Abstract:While federated learning (FL) has recently emerged as a promising approach to train machine learning models, it is limited to only preliminary explorations in the domain of automatic speech recognition (ASR). Moreover, FL does not inherently guarantee user privacy and requires the use of differential privacy (DP) for robust privacy guarantees. However, we are not aware of prior work on applying DP to FL for ASR. In this paper, we aim to bridge this research gap by formulating an ASR benchmark for FL with DP and establishing the first baselines. First, we extend the existing research on FL for ASR by exploring different aspects of recent $\textit{large end-to-end transformer models}$: architecture design, seed models, data heterogeneity, domain shift, and impact of cohort size. With a $\textit{practical}$ number of central aggregations we are able to train $\textbf{FL models}$ that are \textbf{nearly optimal} even with heterogeneous data, a seed model from another domain, or no pre-trained seed model. Second, we apply DP to FL for ASR, which is non-trivial since DP noise severely affects model training, especially for large transformer models, due to highly imbalanced gradients in the attention block. We counteract the adverse effect of DP noise by reviving per-layer clipping and explaining why its effect is more apparent in our case than in the prior work. Remarkably, we achieve user-level ($7.2$, $10^{-9}$)-$\textbf{DP}$ (resp. ($4.5$, $10^{-9}$)-$\textbf{DP}$) with a 1.3% (resp. 4.6%) absolute drop in the word error rate for extrapolation to high (resp. low) population scale for $\textbf{FL with DP in ASR}$.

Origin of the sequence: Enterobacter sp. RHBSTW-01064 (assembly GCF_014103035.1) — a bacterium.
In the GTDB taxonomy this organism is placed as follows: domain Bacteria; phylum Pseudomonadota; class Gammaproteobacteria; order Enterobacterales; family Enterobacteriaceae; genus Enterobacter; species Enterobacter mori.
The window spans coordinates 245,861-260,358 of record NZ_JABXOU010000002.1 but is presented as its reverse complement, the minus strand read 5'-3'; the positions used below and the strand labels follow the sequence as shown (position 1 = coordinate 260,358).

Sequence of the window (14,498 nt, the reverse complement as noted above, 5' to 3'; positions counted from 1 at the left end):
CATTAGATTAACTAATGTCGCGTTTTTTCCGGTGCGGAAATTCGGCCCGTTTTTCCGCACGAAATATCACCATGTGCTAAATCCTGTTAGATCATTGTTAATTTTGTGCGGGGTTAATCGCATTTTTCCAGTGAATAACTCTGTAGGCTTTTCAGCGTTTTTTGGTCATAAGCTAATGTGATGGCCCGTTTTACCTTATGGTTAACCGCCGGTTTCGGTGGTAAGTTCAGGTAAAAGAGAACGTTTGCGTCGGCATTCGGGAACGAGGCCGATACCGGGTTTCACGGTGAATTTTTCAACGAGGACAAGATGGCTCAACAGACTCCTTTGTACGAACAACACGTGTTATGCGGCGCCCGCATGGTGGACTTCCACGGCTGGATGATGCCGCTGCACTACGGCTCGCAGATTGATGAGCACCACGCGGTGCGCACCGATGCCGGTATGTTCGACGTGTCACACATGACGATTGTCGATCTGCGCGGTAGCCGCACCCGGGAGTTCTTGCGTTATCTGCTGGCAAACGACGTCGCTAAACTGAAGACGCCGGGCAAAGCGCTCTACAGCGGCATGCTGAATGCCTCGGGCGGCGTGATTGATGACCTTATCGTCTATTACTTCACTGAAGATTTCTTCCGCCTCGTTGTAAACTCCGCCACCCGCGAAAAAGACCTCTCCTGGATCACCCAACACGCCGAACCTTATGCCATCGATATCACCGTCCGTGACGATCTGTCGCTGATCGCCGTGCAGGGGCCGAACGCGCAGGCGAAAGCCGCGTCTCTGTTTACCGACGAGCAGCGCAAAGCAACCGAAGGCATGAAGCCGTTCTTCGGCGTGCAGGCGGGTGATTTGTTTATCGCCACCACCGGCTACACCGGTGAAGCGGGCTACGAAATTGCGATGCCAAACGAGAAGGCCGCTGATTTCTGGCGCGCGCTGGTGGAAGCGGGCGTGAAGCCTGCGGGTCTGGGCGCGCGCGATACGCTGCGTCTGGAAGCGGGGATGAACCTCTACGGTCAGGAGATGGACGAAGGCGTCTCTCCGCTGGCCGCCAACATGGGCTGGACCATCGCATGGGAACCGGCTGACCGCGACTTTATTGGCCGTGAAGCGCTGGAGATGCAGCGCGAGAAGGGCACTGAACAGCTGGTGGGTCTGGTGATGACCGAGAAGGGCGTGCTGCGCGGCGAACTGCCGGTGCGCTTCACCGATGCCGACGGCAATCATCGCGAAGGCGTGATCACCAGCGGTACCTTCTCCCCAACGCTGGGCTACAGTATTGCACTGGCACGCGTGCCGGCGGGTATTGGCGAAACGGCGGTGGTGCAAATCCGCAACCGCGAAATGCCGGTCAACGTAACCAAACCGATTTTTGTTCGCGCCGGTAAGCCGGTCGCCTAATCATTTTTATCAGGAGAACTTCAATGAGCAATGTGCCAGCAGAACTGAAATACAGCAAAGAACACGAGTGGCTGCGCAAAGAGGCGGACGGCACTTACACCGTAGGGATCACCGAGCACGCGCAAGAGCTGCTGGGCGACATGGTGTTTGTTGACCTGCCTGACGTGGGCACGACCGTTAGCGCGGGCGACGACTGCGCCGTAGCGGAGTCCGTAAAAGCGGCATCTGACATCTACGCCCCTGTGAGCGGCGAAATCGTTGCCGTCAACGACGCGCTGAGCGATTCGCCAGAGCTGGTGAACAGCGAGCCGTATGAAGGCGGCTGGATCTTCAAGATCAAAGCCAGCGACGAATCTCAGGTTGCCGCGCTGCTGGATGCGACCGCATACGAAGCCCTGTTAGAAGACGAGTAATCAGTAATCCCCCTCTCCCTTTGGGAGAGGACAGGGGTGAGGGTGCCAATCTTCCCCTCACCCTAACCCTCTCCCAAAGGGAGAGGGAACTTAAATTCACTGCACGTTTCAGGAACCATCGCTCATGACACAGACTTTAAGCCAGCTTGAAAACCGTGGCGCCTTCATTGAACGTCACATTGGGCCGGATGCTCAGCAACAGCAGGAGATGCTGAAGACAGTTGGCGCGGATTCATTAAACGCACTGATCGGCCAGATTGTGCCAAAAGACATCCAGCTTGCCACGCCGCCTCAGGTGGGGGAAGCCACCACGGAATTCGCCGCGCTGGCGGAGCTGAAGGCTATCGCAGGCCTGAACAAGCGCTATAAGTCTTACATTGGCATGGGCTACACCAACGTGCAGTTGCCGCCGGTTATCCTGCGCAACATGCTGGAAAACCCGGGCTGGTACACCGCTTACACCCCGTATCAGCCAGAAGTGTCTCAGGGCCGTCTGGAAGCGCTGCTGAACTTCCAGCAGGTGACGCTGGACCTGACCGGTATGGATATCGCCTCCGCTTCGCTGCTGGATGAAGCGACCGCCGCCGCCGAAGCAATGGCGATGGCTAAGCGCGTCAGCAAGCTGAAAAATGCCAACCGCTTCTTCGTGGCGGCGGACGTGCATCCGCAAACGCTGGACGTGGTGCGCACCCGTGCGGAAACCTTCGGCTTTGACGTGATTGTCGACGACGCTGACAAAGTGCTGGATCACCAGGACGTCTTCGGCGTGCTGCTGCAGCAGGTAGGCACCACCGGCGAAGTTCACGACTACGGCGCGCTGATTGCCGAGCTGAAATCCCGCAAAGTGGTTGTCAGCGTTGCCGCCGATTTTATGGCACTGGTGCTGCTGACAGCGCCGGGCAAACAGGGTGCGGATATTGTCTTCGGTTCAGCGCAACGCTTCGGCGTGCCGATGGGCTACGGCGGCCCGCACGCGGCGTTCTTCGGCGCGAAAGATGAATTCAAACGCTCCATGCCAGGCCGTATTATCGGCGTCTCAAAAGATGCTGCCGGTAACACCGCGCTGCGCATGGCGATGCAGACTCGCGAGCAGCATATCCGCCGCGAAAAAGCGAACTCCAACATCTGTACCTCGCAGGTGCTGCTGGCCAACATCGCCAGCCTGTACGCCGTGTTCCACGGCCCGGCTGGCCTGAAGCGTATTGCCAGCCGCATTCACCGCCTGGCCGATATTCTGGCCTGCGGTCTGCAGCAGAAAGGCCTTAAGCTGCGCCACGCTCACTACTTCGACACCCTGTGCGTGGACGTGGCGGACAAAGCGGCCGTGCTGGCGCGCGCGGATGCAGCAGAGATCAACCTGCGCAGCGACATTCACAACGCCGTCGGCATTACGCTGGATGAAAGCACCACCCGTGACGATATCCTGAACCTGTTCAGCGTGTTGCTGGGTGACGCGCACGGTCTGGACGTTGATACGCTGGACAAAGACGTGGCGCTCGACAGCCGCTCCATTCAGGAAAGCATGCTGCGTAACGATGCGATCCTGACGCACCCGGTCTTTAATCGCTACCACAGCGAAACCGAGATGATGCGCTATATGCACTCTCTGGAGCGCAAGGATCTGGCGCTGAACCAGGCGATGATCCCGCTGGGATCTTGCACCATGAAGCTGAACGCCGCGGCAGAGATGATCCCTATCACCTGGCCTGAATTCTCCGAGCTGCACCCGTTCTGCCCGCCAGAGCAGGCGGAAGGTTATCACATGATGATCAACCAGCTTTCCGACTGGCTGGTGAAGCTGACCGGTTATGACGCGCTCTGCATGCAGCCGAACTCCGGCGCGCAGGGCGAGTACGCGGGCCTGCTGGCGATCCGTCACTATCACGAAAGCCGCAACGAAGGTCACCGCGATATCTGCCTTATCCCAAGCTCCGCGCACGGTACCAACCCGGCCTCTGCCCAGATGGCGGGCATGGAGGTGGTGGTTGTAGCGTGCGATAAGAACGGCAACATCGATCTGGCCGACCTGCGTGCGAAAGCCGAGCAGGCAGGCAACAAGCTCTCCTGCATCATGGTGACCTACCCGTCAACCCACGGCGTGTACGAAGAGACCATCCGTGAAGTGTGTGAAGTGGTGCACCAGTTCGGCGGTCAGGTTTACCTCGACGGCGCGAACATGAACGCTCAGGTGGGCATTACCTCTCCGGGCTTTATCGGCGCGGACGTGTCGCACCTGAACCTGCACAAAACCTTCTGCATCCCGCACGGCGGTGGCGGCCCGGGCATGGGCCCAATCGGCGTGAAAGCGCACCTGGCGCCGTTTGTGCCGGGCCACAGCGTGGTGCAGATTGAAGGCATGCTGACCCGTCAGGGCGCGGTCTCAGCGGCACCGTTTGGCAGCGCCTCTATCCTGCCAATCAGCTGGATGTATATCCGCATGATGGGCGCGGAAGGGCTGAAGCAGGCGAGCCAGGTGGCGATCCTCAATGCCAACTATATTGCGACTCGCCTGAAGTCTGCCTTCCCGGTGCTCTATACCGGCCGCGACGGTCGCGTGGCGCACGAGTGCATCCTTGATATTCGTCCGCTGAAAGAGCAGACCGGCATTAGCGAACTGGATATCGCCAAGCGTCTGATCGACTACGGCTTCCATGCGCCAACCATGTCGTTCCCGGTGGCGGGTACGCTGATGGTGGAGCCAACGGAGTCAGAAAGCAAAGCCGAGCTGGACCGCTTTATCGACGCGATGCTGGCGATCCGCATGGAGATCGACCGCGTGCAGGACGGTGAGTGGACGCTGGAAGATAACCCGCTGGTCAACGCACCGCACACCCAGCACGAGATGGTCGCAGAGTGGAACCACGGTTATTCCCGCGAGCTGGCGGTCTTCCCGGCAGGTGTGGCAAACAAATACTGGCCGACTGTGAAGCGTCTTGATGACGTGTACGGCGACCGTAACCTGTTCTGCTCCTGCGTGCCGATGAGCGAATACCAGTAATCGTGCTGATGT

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Abstract:A key challenge in many modern data analysis tasks is that user data are heterogeneous. Different users may possess vastly different numbers of data points. More importantly, it cannot be assumed that all users sample from the same underlying distribution. This is true, for example in language data, where different speech styles result in data heterogeneity. In this work we propose a simple model of heterogeneous user data that allows user data to differ in both distribution and quantity of data, and provide a method for estimating the population-level mean while preserving user-level differential privacy. We demonstrate asymptotic optimality of our estimator and also prove general lower bounds on the error achievable in the setting we introduce.